The next morning my quartet gave a workshop to 6 or 7 musicians of all ages, where we began with playing a minor pentatonic on a blues and progressed through to chromatically approaching guide tones, boogaloo grooves and demonstrated practice regimes designed to make you fit for improvisation.

One of the participants, who was also on the Teignmouth Jazz Festival Committee, excitedly pronounced it the best workshop he’d ever been to!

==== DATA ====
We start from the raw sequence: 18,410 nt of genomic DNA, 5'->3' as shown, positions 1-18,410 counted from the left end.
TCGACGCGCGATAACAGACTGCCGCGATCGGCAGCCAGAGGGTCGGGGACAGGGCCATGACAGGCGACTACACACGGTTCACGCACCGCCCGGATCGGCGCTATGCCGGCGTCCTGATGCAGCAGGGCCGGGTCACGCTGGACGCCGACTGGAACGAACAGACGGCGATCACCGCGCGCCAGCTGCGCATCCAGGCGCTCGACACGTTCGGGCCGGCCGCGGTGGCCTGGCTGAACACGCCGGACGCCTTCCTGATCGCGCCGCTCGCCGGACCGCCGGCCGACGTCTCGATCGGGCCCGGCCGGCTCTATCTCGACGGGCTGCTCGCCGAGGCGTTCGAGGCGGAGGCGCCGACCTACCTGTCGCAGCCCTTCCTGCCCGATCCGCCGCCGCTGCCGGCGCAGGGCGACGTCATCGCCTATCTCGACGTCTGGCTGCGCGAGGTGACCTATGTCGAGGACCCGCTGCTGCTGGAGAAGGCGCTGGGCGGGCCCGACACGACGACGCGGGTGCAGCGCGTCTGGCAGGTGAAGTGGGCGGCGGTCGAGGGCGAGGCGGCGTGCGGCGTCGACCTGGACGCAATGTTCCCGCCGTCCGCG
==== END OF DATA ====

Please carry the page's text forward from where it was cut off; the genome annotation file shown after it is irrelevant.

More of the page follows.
At 1:30 Seb and I played the Pavilions with Ben Crosland's Ray Davies Songbook Quintet.

Then we moved venues for my quartet gig at the Teign Heritage - Teignmouth & Shaldon Museum, a smaller upstairs venue at a museum a few minutes walk along the coast. We had a real ripper to pretty much a capacity crowd. Nice to see some familiar faces in the crowd. This time I was regaled with “O'Higgins” stories - Bernardo O’Higgins (first president of Chile) and Kevin O'Higgins (Irish nationalist politician assassinated by the IRA in 1927)